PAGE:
The Other Marriage Issue Facing The Church

Same-sex marriage is not the only marriage issue facing the church today. While it may be the hot button issue right now, another problem has the potential of dividing the church even further. The issue I am speaking of is that of whether or not the church should even perform a ceremony that is civil as well as religious.

Some churches and pastors I know who are affiliated with the National Baptist Convention (some dual aligned with the SBC) are already performing wedding ceremonies that are strictly religious in nature with the couple who are married never filing a state marriage certificate. These are not same-sex marriages. They are between a man and a woman who for various reasons do not want to file a marriage license with the state. Many of these couples are senior citizens. Why would they not want to file with the state?

One reason is the marriage penalty. Food stamps and other benefits may be cut if a couple decides to get hitched. By having a religious ceremony, they feel they are married before God and witnesses but they can keep all their income. For many on fixed incomes or who are below the poverty line this is an attractive alternative. Why should vowing to love, honor and cherish each other cause one to lose income or help? Anyone who thinks you can feed two as cheaply as one hasn’t been to the grocery store lately. This is the primary reason for older couples and those struggling to stay afloat financially  to avoid registering their marriage with the state, in my research.

Another reason, one that is growing each day, is the thought that since many states recognize same-sex marriage, they have forfeited their right to recognize marriage for what the Bible says it is. These people do not want their marriage to be equated with that of an ungodly one. Some ministers I have spoken with have also used this line of reasoning. I believe that this line of thought will be growing over the next few years and cause many churches to examine their policies. I do not know of any denomination that has addressed this issue but I would really like to see the evangelical ones do so publicly.

In Scripture, there is no command for ministers to perform marriage ceremonies. In our culture and country we are given the privilege to do so as an agent of the state. Some states have slightly different rules and other countries have many different requirements as to who can perform/officiate the ceremony. The point is that it is a right given by the state, not a requirement given by God. A minister officiating the ceremony lends spiritual significance to the act. An “approval of God for the union” so to speak. That is why orthodox ministers refuse to perform homosexual marriages, marriages between believers and unbelievers and other circumstances.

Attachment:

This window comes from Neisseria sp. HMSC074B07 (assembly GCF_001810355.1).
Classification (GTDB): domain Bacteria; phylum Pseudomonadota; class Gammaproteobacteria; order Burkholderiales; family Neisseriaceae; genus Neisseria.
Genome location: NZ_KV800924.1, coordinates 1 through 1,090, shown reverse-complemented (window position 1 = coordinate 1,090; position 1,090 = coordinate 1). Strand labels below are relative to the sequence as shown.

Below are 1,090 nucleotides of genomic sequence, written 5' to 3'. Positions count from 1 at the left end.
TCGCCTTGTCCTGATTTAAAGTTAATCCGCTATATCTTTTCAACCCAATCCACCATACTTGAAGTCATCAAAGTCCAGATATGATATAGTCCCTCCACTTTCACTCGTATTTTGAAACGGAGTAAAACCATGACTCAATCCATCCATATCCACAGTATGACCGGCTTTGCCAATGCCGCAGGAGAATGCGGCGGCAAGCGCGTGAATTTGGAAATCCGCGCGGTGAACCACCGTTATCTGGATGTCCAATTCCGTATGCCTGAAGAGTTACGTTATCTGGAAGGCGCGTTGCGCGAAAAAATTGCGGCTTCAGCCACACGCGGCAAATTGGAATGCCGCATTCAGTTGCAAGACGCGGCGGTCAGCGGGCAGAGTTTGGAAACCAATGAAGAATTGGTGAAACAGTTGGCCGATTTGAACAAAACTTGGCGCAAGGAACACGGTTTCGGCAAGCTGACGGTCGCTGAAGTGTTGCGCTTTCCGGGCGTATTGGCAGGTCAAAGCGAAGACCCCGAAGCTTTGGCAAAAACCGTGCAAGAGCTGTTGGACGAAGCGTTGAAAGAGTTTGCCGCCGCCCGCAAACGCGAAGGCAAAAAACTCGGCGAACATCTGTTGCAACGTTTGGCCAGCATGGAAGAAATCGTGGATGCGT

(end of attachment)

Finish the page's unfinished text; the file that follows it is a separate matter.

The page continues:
My question to our evangelical leaders, our Reformed leaders, ministers and leaders of churches worldwide is this — is it valid, Biblically, to hold a religious only ceremony knowing that the license will never be filed to the state? Would that be valid in God’s eyes? Would it ever become acceptable policy in your denomination?

What are your personal feelings, fellow ministers, of acting as an agent of the state when your state may have a completely different definition of marriage as you do?

I believe this is an issue that is only going to grow and am curious as to how the church is going to speak to the issue. I rarely officiate at weddings anymore and have yet to personally run across this issue. Yet, I have friends whom I respect who are dealing with this in their churches right now and I can see the issue as unavoidable in the near future. So, council is asked for from those who read and share this blog. Let me know your personal beliefs and any official beliefs your church and/or denomination may have that may speak to this issue.

The Dangers of Fideism

One of the most subtle dangers presenting itself to the church today is that of fideism. Fideism is, in a nutshell, a subtle rejection of learning, reason, knowledge and logic in preference to that, “simple, ol’ time religion.” Those who subscribe to fideism will tell you, ‘I believe what I believe, don’t confuse me with the facts.” Faith and knowledge are held as enemies towards one another. This attitude flies in the face of such Scriptures as 2 Peter 1:5, which tells us to “make every effort to add knowledge to our faith.”

At the heart of fideists, is an unteachable spirit. I sat through one sermon not too long ago, where the pastor sidetracked towards the end of his message and said something to the effect of, “I just preach Jesus. I don’t preach “ism’s”. Not Arminianism, Calvinism or any other “ism”.” That sounds real good but is a stupid statement. Arminians and Calvinists also both preach Jesus. They just present Him differently. Even Jehovah Witnesses preach Jesus — just not the Jesus of Scripture. Anyone who has read through Romans, Ephesians and Hebrews would never characterize Christianity as a simple “religion.” This minister was not interested in understanding the differences, just in building a straw man on both sides while he stood as a third alternative, setting himself up as above all those who were putting “man-made” doctrines over Scripture. This, of course, is a poor argument, since both sides believe their interpretations come straight from Paul, not Calvin or Arminius.